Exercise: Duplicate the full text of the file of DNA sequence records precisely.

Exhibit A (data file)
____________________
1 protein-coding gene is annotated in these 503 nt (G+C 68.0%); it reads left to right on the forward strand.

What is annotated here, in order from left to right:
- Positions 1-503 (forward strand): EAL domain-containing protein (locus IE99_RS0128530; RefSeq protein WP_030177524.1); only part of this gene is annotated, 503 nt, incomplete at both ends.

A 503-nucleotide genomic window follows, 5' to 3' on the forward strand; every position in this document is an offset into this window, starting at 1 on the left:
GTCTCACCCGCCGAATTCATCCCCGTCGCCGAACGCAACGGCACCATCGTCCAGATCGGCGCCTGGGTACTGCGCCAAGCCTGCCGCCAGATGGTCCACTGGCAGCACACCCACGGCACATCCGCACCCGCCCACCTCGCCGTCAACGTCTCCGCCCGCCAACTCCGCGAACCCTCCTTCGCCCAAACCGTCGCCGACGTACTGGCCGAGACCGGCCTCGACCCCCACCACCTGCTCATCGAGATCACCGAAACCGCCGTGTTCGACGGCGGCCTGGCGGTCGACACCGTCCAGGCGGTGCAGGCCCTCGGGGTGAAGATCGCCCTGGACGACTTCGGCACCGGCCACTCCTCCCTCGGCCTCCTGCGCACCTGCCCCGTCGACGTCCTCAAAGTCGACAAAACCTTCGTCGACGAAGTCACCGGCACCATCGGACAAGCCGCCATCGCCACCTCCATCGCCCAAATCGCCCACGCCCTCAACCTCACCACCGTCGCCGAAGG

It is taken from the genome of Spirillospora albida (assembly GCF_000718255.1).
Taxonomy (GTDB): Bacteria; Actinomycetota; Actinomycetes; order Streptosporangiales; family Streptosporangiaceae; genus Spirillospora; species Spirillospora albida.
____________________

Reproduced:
1 protein-coding gene is annotated in these 503 nt (G+C 68.0%); it reads left to right on the forward strand.

What is annotated here, in order from left to right:
- Positions 1-503 (forward strand): EAL domain-containing protein (locus IE99_RS0128530; RefSeq protein WP_030177524.1); only part of this gene is annotated, 503 nt, incomplete at both ends.

A 503-nucleotide genomic window follows, 5' to 3' on the forward strand; every position in this document is an offset into this window, starting at 1 on the left:
GTCTCACCCGCCGAATTCATCCCCGTCGCCGAACGCAACGGCACCATCGTCCAGATCGGCGCCTGGGTACTGCGCCAAGCCTGCCGCCAGATGGTCCACTGGCAGCACACCCACGGCACATCCGCACCCGCCCACCTCGCCGTCAACGTCTCCGCCCGCCAACTCCGCGAACCCTCCTTCGCCCAAACCGTCGCCGACGTACTGGCCGAGACCGGCCTCGACCCCCACCACCTGCTCATCGAGATCACCGAAACCGCCGTGTTCGACGGCGGCCTGGCGGTCGACACCGTCCAGGCGGTGCAGGCCCTCGGGGTGAAGATCGCCCTGGACGACTTCGGCACCGGCCACTCCTCCCTCGGCCTCCTGCGCACCTGCCCCGTCGACGTCCTCAAAGTCGACAAAACCTTCGTCGACGAAGTCACCGGCACCATCGGACAAGCCGCCATCGCCACCTCCATCGCCCAAATCGCCCACGCCCTCAACCTCACCACCGTCGCCGAAGG

It is taken from the genome of Spirillospora albida (assembly GCF_000718255.1).
Taxonomy (GTDB): Bacteria; Actinomycetota; Actinomycetes; order Streptosporangiales; family Streptosporangiaceae; genus Spirillospora; species Spirillospora albida.